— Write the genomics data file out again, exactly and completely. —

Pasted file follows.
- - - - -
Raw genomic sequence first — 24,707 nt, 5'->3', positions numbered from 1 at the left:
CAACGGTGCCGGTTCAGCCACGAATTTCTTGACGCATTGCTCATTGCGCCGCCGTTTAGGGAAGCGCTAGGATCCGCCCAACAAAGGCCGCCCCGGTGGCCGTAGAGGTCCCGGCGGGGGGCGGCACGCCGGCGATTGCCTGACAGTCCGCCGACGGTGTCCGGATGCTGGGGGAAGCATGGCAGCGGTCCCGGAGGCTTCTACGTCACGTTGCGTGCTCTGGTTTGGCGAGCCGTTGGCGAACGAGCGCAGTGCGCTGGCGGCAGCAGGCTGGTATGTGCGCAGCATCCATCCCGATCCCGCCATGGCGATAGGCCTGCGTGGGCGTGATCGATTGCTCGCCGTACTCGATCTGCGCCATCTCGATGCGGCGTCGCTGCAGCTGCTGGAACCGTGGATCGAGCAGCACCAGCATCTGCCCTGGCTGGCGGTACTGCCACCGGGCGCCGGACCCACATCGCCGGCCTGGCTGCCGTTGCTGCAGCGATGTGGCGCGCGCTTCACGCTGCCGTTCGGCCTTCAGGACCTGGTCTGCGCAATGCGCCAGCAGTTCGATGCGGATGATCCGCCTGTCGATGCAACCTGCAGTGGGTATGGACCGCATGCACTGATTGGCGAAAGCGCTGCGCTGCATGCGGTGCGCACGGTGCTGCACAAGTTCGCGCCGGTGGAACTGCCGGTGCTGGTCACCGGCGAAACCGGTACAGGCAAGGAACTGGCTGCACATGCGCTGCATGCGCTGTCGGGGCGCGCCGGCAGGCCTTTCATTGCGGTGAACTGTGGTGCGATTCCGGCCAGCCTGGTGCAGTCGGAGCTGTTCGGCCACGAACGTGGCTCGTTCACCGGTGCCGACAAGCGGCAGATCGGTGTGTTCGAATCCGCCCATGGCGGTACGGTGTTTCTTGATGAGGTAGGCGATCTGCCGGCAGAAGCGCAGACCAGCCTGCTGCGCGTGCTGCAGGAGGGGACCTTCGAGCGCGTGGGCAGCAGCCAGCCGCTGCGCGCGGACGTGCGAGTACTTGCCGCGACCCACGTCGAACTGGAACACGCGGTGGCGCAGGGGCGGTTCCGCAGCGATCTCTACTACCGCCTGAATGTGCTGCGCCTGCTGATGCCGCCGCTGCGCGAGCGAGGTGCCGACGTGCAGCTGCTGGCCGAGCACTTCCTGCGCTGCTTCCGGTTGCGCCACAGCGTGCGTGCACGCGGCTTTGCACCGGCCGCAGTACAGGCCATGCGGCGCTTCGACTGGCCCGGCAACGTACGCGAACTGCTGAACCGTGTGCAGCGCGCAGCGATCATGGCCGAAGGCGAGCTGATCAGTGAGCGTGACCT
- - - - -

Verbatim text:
Raw genomic sequence first — 24,707 nt, 5'->3', positions numbered from 1 at the left:
CAACGGTGCCGGTTCAGCCACGAATTTCTTGACGCATTGCTCATTGCGCCGCCGTTTAGGGAAGCGCTAGGATCCGCCCAACAAAGGCCGCCCCGGTGGCCGTAGAGGTCCCGGCGGGGGGCGGCACGCCGGCGATTGCCTGACAGTCCGCCGACGGTGTCCGGATGCTGGGGGAAGCATGGCAGCGGTCCCGGAGGCTTCTACGTCACGTTGCGTGCTCTGGTTTGGCGAGCCGTTGGCGAACGAGCGCAGTGCGCTGGCGGCAGCAGGCTGGTATGTGCGCAGCATCCATCCCGATCCCGCCATGGCGATAGGCCTGCGTGGGCGTGATCGATTGCTCGCCGTACTCGATCTGCGCCATCTCGATGCGGCGTCGCTGCAGCTGCTGGAACCGTGGATCGAGCAGCACCAGCATCTGCCCTGGCTGGCGGTACTGCCACCGGGCGCCGGACCCACATCGCCGGCCTGGCTGCCGTTGCTGCAGCGATGTGGCGCGCGCTTCACGCTGCCGTTCGGCCTTCAGGACCTGGTCTGCGCAATGCGCCAGCAGTTCGATGCGGATGATCCGCCTGTCGATGCAACCTGCAGTGGGTATGGACCGCATGCACTGATTGGCGAAAGCGCTGCGCTGCATGCGGTGCGCACGGTGCTGCACAAGTTCGCGCCGGTGGAACTGCCGGTGCTGGTCACCGGCGAAACCGGTACAGGCAAGGAACTGGCTGCACATGCGCTGCATGCGCTGTCGGGGCGCGCCGGCAGGCCTTTCATTGCGGTGAACTGTGGTGCGATTCCGGCCAGCCTGGTGCAGTCGGAGCTGTTCGGCCACGAACGTGGCTCGTTCACCGGTGCCGACAAGCGGCAGATCGGTGTGTTCGAATCCGCCCATGGCGGTACGGTGTTTCTTGATGAGGTAGGCGATCTGCCGGCAGAAGCGCAGACCAGCCTGCTGCGCGTGCTGCAGGAGGGGACCTTCGAGCGCGTGGGCAGCAGCCAGCCGCTGCGCGCGGACGTGCGAGTACTTGCCGCGACCCACGTCGAACTGGAACACGCGGTGGCGCAGGGGCGGTTCCGCAGCGATCTCTACTACCGCCTGAATGTGCTGCGCCTGCTGATGCCGCCGCTGCGCGAGCGAGGTGCCGACGTGCAGCTGCTGGCCGAGCACTTCCTGCGCTGCTTCCGGTTGCGCCACAGCGTGCGTGCACGCGGCTTTGCACCGGCCGCAGTACAGGCCATGCGGCGCTTCGACTGGCCCGGCAACGTACGCGAACTGCTGAACCGTGTGCAGCGCGCAGCGATCATGGCCGAAGGCGAGCTGATCAGTGAGCGTGACCT